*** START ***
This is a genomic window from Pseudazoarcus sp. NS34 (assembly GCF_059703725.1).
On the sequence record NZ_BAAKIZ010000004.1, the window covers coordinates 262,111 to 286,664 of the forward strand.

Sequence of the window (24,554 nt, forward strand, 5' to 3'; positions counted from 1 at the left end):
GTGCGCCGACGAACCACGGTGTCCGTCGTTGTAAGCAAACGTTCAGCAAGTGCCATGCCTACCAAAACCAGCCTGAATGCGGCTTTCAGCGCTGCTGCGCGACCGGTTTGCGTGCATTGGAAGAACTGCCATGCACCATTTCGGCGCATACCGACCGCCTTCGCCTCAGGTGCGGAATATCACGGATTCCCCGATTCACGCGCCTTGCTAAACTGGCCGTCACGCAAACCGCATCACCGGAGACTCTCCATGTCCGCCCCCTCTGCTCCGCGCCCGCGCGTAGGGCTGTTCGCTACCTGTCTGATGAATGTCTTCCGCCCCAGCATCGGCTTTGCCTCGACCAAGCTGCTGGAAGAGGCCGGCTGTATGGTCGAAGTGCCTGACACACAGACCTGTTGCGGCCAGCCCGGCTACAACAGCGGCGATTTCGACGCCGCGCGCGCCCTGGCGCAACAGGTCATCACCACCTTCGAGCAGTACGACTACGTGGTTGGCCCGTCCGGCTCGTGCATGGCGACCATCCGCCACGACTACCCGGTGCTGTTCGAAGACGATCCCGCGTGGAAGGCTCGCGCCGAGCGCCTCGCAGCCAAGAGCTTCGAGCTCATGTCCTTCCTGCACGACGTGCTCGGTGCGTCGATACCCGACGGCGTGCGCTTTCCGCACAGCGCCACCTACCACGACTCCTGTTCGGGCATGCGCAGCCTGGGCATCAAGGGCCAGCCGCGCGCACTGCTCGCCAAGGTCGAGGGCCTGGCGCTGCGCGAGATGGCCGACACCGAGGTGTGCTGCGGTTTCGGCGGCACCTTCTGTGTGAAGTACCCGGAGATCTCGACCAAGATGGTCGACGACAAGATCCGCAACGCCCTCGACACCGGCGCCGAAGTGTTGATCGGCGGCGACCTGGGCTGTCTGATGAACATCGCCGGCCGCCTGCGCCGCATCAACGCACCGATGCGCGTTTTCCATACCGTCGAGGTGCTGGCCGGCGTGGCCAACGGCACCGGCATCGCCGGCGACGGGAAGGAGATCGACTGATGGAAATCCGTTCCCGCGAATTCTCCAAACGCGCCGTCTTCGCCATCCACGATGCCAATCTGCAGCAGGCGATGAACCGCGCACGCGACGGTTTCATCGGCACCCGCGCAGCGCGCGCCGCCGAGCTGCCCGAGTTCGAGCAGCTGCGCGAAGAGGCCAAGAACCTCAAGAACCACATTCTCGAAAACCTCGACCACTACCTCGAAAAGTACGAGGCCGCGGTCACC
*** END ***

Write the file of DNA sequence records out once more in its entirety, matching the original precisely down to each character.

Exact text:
This is a genomic window from Pseudazoarcus sp. NS34 (assembly GCF_059703725.1).
On the sequence record NZ_BAAKIZ010000004.1, the window covers coordinates 262,111 to 286,664 of the forward strand.

Sequence of the window (24,554 nt, forward strand, 5' to 3'; positions counted from 1 at the left end):
GTGCGCCGACGAACCACGGTGTCCGTCGTTGTAAGCAAACGTTCAGCAAGTGCCATGCCTACCAAAACCAGCCTGAATGCGGCTTTCAGCGCTGCTGCGCGACCGGTTTGCGTGCATTGGAAGAACTGCCATGCACCATTTCGGCGCATACCGACCGCCTTCGCCTCAGGTGCGGAATATCACGGATTCCCCGATTCACGCGCCTTGCTAAACTGGCCGTCACGCAAACCGCATCACCGGAGACTCTCCATGTCCGCCCCCTCTGCTCCGCGCCCGCGCGTAGGGCTGTTCGCTACCTGTCTGATGAATGTCTTCCGCCCCAGCATCGGCTTTGCCTCGACCAAGCTGCTGGAAGAGGCCGGCTGTATGGTCGAAGTGCCTGACACACAGACCTGTTGCGGCCAGCCCGGCTACAACAGCGGCGATTTCGACGCCGCGCGCGCCCTGGCGCAACAGGTCATCACCACCTTCGAGCAGTACGACTACGTGGTTGGCCCGTCCGGCTCGTGCATGGCGACCATCCGCCACGACTACCCGGTGCTGTTCGAAGACGATCCCGCGTGGAAGGCTCGCGCCGAGCGCCTCGCAGCCAAGAGCTTCGAGCTCATGTCCTTCCTGCACGACGTGCTCGGTGCGTCGATACCCGACGGCGTGCGCTTTCCGCACAGCGCCACCTACCACGACTCCTGTTCGGGCATGCGCAGCCTGGGCATCAAGGGCCAGCCGCGCGCACTGCTCGCCAAGGTCGAGGGCCTGGCGCTGCGCGAGATGGCCGACACCGAGGTGTGCTGCGGTTTCGGCGGCACCTTCTGTGTGAAGTACCCGGAGATCTCGACCAAGATGGTCGACGACAAGATCCGCAACGCCCTCGACACCGGCGCCGAAGTGTTGATCGGCGGCGACCTGGGCTGTCTGATGAACATCGCCGGCCGCCTGCGCCGCATCAACGCACCGATGCGCGTTTTCCATACCGTCGAGGTGCTGGCCGGCGTGGCCAACGGCACCGGCATCGCCGGCGACGGGAAGGAGATCGACTGATGGAAATCCGTTCCCGCGAATTCTCCAAACGCGCCGTCTTCGCCATCCACGATGCCAATCTGCAGCAGGCGATGAACCGCGCACGCGACGGTTTCATCGGCACCCGCGCAGCGCGCGCCGCCGAGCTGCCCGAGTTCGAGCAGCTGCGCGAAGAGGCCAAGAACCTCAAGAACCACATTCTCGAAAACCTCGACCACTACCTCGAAAAGTACGAGGCCGCGGTCACC